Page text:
4 Pillars Of Digital Transformation

The COVID 19 pandemic has forced the hand of business owners and demanded that the way we work and operate businesses be revised. Data from a recent Yelp study shows that 60% of businesses on the platform have permanently closed. Business owners and managers have had to rethink their business models from top to bottom to survive and grow. Restaurants began offering meal kits and take-out wine, grocery stores had to start offering curbside pick up and delivery, and retail stores now had to build e-commerce stores. Almost every business, regardless of its industry, was affected by the pandemic—some in a positive way and some in a negative way. A significant difference between the businesses that survived and thrived, and the businesses that failed, was their ability to implement the four main pillars of digital transformation—people, preparedness, proactive and pivoting.

People

With just about all governments worldwide at one point or another issuing stay-at-home mandate, companies were forced to allow their employees to work from home if possible. Though this may have caused some companies quite a bit of money to ensure all employees had the tools they needed to do so, the companies that adopted this successfully saw many benefits to employees working remotely. For example, a 2013 Stanford study found that the work from anywhere model can increase productivity by 20%. This also means that companies won’t need as ample office space as they used to or possibly won’t need any office space at all, ultimately keeping more money in the company.

Preparedness

The companies that didn’t have the digital infrastructures in place before the government work from home mandates were given, found themselves at a disadvantage to their competitors who did. In order to stay amongst their industry leaders, companies must build dynamic and flexible business operations. The next step for them to take to be prepared is to increase their information security and cyber security measures. With so much valuable information being managed outside the confined space of the office, the risk for information or cyber security breach is heightened.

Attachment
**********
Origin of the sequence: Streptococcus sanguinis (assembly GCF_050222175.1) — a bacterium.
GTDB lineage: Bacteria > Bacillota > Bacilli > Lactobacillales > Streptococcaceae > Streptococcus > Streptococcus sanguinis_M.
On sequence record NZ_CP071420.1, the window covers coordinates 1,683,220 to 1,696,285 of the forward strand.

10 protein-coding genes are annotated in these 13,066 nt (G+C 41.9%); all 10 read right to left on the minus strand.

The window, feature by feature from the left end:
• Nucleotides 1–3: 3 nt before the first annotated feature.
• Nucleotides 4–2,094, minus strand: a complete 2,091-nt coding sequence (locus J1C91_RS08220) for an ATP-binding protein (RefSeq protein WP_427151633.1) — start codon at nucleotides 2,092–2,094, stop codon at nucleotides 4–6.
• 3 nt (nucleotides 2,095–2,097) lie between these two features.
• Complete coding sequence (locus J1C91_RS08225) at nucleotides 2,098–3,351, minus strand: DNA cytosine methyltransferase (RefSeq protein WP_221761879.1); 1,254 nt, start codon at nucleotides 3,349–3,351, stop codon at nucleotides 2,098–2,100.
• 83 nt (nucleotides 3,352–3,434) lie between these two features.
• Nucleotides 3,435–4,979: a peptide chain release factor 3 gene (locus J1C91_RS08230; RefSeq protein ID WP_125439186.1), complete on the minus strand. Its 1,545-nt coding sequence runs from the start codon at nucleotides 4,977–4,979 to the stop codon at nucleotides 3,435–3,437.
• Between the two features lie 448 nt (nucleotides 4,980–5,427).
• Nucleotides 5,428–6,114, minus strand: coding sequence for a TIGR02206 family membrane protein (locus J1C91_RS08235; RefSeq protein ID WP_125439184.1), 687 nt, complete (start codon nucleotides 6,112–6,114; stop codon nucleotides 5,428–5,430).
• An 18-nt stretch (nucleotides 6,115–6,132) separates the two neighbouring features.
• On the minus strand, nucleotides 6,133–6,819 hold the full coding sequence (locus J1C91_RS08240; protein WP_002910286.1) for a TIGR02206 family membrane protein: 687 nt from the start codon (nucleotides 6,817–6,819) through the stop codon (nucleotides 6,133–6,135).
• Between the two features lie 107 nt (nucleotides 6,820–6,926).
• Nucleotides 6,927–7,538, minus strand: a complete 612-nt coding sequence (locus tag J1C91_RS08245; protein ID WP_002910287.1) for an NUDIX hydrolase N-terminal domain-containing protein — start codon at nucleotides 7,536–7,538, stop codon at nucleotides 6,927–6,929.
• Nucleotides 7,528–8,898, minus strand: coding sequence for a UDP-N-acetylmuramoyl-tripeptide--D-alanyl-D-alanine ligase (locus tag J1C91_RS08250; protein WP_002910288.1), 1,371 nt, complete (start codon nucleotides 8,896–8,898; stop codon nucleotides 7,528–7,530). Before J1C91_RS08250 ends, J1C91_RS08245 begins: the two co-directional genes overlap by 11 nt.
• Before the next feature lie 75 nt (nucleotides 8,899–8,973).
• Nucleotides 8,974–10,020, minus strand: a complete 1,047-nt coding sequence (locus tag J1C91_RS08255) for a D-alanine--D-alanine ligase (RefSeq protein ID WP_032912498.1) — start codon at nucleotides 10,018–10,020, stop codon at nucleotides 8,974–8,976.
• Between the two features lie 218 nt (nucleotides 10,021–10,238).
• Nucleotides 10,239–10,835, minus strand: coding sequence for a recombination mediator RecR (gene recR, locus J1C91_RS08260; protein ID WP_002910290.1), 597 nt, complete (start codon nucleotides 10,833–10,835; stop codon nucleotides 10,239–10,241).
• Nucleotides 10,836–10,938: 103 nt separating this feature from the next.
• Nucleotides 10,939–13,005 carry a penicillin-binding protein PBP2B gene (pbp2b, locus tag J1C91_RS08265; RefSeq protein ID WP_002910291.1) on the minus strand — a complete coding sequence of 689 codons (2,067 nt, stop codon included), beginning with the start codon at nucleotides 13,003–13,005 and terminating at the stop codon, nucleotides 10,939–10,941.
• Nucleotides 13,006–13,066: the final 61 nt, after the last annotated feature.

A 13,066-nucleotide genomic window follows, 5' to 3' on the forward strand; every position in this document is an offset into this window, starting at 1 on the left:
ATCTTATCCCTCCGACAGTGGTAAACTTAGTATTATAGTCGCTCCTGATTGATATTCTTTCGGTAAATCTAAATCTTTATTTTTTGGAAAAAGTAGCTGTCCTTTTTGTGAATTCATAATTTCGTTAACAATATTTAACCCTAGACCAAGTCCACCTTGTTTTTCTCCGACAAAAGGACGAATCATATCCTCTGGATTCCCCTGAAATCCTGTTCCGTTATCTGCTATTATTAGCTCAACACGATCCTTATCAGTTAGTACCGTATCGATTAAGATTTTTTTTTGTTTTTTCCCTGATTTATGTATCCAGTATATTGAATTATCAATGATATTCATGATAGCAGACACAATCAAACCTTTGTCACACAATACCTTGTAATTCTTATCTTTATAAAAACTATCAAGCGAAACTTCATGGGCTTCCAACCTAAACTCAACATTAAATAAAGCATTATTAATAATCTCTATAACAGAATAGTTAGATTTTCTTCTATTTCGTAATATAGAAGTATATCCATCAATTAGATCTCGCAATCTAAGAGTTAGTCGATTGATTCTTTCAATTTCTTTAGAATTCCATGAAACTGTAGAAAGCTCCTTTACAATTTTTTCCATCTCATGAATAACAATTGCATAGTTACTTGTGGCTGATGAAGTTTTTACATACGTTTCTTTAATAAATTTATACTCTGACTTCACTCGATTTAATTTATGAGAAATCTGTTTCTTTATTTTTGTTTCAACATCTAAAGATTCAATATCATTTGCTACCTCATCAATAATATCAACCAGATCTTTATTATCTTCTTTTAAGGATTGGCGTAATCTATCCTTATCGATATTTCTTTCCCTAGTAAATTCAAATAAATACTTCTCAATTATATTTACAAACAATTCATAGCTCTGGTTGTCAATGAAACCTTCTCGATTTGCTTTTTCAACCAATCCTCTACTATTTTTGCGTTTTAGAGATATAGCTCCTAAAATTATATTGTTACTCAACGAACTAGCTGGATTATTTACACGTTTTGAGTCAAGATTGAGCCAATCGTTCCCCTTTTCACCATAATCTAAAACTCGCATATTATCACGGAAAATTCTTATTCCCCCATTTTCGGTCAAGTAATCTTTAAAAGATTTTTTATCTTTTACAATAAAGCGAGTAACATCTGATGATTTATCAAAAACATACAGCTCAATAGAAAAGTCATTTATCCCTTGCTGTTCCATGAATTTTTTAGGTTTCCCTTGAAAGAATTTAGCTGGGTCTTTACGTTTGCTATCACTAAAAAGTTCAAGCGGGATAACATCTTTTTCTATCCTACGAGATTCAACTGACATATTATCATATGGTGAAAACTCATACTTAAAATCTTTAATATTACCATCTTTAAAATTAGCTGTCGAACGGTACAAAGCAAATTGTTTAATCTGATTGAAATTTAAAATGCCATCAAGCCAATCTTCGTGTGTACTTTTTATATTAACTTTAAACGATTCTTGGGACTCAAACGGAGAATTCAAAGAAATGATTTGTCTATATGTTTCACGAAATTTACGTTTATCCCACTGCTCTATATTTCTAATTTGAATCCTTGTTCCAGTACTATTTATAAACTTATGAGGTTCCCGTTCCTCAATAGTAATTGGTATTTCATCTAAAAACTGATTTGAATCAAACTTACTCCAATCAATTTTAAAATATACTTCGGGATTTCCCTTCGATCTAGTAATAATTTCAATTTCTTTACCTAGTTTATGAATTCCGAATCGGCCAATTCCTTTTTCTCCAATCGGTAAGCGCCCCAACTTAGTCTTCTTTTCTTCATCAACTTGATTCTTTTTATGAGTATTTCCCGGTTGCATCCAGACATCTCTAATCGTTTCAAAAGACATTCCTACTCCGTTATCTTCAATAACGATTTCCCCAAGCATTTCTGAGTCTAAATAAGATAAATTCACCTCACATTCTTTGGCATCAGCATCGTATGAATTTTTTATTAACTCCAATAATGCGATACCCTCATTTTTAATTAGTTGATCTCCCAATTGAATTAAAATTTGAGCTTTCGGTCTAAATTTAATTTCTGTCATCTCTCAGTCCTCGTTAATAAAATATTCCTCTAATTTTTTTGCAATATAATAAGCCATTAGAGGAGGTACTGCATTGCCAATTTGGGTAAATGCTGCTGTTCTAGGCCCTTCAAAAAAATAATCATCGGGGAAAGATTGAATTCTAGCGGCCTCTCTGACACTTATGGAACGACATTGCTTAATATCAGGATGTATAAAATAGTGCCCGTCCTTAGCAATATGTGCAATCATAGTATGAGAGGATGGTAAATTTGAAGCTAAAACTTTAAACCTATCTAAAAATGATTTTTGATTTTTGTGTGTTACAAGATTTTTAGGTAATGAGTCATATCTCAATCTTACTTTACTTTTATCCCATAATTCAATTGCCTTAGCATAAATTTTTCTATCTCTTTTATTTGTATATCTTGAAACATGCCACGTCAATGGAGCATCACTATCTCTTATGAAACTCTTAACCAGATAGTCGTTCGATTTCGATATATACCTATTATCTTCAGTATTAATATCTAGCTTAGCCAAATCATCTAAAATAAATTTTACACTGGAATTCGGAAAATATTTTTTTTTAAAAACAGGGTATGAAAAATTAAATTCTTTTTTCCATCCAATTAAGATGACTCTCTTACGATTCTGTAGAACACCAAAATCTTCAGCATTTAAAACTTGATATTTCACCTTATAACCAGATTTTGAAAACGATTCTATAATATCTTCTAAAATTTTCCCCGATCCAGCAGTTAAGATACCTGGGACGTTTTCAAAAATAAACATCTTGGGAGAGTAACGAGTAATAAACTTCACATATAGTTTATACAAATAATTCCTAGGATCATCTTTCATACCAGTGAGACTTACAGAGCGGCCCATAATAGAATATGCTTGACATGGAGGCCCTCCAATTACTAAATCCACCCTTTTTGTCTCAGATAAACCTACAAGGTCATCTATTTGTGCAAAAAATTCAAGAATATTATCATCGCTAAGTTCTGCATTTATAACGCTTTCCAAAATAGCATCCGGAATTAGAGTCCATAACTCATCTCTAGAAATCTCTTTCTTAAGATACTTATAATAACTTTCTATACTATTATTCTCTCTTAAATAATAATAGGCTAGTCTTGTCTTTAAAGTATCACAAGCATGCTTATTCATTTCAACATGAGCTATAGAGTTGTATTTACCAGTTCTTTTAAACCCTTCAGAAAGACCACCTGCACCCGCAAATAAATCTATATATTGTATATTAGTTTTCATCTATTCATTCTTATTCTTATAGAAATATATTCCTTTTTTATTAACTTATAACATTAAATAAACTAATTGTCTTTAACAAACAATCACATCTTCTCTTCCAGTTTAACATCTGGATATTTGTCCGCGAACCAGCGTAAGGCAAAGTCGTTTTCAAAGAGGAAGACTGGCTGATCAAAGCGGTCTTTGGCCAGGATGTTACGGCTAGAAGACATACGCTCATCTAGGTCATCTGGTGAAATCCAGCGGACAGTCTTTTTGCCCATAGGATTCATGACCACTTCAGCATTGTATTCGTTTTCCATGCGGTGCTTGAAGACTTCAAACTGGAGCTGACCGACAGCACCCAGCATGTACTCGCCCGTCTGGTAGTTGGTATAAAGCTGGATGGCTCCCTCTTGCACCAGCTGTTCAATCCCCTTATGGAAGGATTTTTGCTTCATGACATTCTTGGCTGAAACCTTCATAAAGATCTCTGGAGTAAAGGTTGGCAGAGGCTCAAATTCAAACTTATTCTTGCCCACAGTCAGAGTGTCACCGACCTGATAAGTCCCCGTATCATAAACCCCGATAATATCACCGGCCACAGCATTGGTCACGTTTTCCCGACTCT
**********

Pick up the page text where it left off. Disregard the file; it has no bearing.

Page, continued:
Proactive

Just like the businesses who already had digital infrastructures in place before the pandemic, and the businesses who are now actively ensuring their information and networks are all secured and able to withstand attacks, the proactive ones will adapt no matter the circumstance. The advancements and speed of technology have gotten clients and customers accustomed to tailored, speedy responses to their problems. Business owners must also use all the technology at their disposal to capture as much data as possible to best help their employees serve their customers and clients.

Pivoting & Exploring

As a business owner, it’s hard to spend time, money, and resources on a project or idea without knowing if it will ever be needed or received well by your employees and customers. However, this is the only way for businesses to get ahead of their competitors. Unlike ten years ago, it is extremely affordable for companies to build MVPs(Minimum Viable Product), test them, and see which ones can assist in transforming their business. If companies continue ‘just competing’ with their competition, they will always be in what Rene Mauborgne called in her book, Blue Ocean Strategy, a “Red Ocean.”